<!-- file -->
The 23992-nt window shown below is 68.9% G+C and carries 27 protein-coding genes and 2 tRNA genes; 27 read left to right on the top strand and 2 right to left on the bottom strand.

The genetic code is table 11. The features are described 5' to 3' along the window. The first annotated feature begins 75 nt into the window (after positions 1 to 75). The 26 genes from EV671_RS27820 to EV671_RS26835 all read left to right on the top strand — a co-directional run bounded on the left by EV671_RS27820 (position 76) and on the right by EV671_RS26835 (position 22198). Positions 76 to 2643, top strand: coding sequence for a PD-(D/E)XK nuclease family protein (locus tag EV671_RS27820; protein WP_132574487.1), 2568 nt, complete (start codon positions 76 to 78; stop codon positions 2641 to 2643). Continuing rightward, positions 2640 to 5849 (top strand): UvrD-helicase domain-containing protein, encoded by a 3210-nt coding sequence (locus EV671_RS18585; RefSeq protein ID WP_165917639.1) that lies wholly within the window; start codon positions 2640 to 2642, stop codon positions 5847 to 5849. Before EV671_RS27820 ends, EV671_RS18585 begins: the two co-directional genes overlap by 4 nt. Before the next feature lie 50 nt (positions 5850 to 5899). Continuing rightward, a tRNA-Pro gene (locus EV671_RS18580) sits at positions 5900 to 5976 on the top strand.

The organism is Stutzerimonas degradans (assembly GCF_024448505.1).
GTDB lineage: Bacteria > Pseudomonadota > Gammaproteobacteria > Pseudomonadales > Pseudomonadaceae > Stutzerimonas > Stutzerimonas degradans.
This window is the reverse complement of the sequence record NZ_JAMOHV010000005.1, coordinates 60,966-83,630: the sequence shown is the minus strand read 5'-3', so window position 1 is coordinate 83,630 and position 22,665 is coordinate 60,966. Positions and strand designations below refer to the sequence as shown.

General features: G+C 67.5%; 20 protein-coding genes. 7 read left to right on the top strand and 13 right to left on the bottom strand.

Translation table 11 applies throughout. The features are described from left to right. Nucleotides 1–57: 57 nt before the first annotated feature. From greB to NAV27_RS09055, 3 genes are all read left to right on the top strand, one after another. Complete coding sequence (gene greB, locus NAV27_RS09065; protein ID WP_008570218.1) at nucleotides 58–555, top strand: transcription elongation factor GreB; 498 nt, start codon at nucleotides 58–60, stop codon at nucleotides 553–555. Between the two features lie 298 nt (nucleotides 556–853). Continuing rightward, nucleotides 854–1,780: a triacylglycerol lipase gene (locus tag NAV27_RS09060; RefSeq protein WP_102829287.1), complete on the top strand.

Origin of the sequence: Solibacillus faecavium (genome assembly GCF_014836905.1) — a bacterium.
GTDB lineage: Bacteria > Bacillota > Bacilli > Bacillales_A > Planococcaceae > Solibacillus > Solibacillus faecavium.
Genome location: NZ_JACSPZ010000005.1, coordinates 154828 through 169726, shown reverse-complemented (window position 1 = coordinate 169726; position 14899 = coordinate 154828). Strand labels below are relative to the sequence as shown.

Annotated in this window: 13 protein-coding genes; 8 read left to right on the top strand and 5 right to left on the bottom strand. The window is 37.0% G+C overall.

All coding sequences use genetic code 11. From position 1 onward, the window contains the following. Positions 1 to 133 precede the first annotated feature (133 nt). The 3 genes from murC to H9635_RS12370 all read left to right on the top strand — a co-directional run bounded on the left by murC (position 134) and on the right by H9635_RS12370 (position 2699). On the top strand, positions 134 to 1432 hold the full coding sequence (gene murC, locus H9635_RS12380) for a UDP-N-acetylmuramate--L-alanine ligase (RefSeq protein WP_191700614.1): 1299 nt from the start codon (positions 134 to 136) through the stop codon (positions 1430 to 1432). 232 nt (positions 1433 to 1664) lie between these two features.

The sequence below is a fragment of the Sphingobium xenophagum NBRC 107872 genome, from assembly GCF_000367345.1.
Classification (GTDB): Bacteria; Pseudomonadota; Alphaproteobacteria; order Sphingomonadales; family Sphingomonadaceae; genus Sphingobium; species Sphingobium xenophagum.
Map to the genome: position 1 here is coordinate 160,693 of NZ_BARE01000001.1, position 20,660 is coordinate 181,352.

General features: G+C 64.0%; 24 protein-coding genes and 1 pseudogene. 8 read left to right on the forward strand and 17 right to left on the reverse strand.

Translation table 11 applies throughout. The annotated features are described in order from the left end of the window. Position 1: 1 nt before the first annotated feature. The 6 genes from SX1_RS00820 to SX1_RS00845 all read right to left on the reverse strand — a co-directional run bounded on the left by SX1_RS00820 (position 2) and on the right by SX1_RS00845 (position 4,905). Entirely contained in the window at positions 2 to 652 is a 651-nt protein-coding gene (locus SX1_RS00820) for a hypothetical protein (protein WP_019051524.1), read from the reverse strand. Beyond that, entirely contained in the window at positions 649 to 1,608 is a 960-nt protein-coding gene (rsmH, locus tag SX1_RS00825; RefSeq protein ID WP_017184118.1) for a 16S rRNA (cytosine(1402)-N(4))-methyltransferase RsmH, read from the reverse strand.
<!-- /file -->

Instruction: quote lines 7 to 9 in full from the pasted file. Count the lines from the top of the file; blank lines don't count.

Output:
Translation table 11 applies throughout. The features are described from left to right. Nucleotides 1–57: 57 nt before the first annotated feature. From greB to NAV27_RS09055, 3 genes are all read left to right on the top strand, one after another. Complete coding sequence (gene greB, locus NAV27_RS09065; protein ID WP_008570218.1) at nucleotides 58–555, top strand: transcription elongation factor GreB; 498 nt, start codon at nucleotides 58–60, stop codon at nucleotides 553–555. Between the two features lie 298 nt (nucleotides 556–853). Continuing rightward, nucleotides 854–1,780: a triacylglycerol lipase gene (locus tag NAV27_RS09060; RefSeq protein WP_102829287.1), complete on the top strand.

Origin of the sequence: Solibacillus faecavium (genome assembly GCF_014836905.1) — a bacterium.
GTDB lineage: Bacteria > Bacillota > Bacilli > Bacillales_A > Planococcaceae > Solibacillus > Solibacillus faecavium.